Scheduled deliveries increase risks for mums, do not benefit newborns

February 19th, 2011 - 12:51 pm ICT by ANI  

Washington, Feb 19 (ANI): A new study has suggested that inducing labor without a medical reason is linked with negative outcomes for mothers, including high rates of cesarean delivery, greater blood loss and longer stay in the hospital, and it has no benefit for the newborns too.

As the number of scheduled deliveries continues to climb, it is important for physicians and mothers-to-be to understand the risks associated with elective induction, states the University of Rochester Medical Center study.

The new findings, however, apply to women having their first child, and may not pertain to women having their second or third child.

“The benefits of a procedure should always outweigh the risks. If there aren’t any medical benefits to inducing labor, it is hard to justify doing it electively when we know it increases the risks for the mother and the baby,” said study author Christopher Glantz of the Maternal Fetal Medicine at the University of Rochester Medical Center.

While physicians and patients alike may assume that inducing labor is harmless, it does not work as well as natural labor: Since you are essentially starting the birthing process from ground zero, more problems are likely to arise.

“As a working professional and a mother, I know how tempting it can be to schedule a delivery to try to get your life in order, but there is a reason that babies stay in the womb for the full term. Why put you and your newborn at risk if you don’t have to?” said Loralei Thornburg, a maternal fetal medicine specialist.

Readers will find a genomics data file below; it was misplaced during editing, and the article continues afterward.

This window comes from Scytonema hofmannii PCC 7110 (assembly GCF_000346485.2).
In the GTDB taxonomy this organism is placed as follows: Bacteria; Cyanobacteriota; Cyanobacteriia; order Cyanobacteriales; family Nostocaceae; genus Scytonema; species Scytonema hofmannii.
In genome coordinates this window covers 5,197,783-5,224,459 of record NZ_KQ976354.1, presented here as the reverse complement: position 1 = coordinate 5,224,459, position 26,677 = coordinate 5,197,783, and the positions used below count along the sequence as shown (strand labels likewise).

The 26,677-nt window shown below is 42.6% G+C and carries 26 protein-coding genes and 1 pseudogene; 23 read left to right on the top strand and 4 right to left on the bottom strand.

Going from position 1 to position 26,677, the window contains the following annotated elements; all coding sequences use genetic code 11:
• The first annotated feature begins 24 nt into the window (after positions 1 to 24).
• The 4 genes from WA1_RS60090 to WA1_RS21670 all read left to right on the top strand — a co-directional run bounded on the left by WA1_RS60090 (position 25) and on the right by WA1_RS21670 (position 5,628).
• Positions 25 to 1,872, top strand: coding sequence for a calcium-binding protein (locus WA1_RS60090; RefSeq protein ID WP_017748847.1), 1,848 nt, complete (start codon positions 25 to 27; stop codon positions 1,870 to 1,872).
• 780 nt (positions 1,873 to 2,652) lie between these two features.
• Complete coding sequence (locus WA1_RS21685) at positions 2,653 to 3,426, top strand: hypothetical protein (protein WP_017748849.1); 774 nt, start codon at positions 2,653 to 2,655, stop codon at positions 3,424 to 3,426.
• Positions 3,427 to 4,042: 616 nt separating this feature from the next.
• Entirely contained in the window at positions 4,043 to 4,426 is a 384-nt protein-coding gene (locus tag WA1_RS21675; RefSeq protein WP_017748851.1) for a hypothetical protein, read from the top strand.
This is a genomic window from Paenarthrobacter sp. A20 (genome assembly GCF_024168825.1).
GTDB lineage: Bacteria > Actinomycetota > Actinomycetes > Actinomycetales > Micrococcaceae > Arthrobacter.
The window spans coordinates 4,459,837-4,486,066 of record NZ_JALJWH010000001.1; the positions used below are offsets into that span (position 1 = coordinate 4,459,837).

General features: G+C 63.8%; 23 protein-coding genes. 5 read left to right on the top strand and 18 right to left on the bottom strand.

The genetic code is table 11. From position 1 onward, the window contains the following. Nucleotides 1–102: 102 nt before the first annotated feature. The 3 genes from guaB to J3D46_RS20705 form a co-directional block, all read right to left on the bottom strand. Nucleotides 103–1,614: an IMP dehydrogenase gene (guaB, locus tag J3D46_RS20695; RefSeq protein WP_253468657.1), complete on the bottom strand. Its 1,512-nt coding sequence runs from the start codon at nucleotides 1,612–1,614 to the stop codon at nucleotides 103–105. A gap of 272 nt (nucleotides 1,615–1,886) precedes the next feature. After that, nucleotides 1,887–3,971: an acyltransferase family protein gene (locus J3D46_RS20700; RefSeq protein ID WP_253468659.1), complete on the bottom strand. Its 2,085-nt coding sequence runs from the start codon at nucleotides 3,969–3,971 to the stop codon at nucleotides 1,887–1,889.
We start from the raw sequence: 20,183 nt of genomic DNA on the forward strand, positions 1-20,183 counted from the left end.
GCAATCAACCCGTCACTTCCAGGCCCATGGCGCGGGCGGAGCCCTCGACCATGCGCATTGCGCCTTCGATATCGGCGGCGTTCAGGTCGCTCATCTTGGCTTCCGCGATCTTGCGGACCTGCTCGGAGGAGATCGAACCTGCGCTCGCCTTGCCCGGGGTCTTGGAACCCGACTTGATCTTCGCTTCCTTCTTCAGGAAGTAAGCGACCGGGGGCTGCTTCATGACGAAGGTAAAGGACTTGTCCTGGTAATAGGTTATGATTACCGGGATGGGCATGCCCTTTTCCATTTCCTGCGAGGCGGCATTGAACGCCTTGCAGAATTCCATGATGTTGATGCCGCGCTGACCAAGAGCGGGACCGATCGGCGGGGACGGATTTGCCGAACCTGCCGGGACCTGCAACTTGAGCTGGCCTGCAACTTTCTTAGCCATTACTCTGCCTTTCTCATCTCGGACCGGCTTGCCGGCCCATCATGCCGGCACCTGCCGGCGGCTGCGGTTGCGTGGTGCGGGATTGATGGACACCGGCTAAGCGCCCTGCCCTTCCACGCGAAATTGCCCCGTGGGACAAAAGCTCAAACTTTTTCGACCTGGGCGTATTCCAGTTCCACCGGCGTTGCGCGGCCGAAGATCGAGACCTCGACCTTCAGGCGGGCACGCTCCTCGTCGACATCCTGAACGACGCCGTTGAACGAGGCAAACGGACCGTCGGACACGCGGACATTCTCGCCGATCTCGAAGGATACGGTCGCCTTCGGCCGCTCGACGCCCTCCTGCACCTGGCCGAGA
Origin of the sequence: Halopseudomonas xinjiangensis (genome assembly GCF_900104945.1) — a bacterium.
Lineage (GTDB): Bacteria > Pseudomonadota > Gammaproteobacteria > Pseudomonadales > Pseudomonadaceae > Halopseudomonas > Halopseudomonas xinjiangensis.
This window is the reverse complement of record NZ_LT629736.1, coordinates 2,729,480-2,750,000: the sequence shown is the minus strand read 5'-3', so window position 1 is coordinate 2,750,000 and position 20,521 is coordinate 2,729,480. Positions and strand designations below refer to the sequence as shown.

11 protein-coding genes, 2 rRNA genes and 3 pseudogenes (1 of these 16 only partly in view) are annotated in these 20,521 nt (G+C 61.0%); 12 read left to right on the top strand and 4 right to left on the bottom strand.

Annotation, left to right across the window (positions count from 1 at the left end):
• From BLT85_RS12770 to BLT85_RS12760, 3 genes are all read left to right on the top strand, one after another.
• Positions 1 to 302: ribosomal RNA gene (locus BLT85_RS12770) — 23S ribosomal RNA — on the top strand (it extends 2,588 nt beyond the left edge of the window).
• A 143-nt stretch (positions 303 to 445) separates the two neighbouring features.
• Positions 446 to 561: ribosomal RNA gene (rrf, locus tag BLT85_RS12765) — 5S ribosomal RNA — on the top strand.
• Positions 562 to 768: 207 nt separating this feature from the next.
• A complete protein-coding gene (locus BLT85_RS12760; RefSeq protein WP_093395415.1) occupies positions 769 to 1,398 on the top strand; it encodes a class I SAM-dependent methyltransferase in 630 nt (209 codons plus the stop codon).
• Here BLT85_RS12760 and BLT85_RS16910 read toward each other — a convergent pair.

Researchers found that approximately 34 percent of women who opted for elective induction of labor ultimately had a cesarean section, while only 20 percent of women who labored naturally underwent a cesarean delivery.

Additionally, women who were induced had more bleeding-even after taking cesarean deliveries into account-and stayed in the hospital longer than women who delivered vaginally.

While scheduled deliveries present multiple risks for the mother, researchers also found that they did not improve the health of newborns either. When women were induced, their babies were more likely to need oxygen immediately following delivery. They were also more likely to require specialized attention from members of the neonatal intensive care unit (NICU).

The findings have been published in the Journal of Reproductive Medicine. (ANI)

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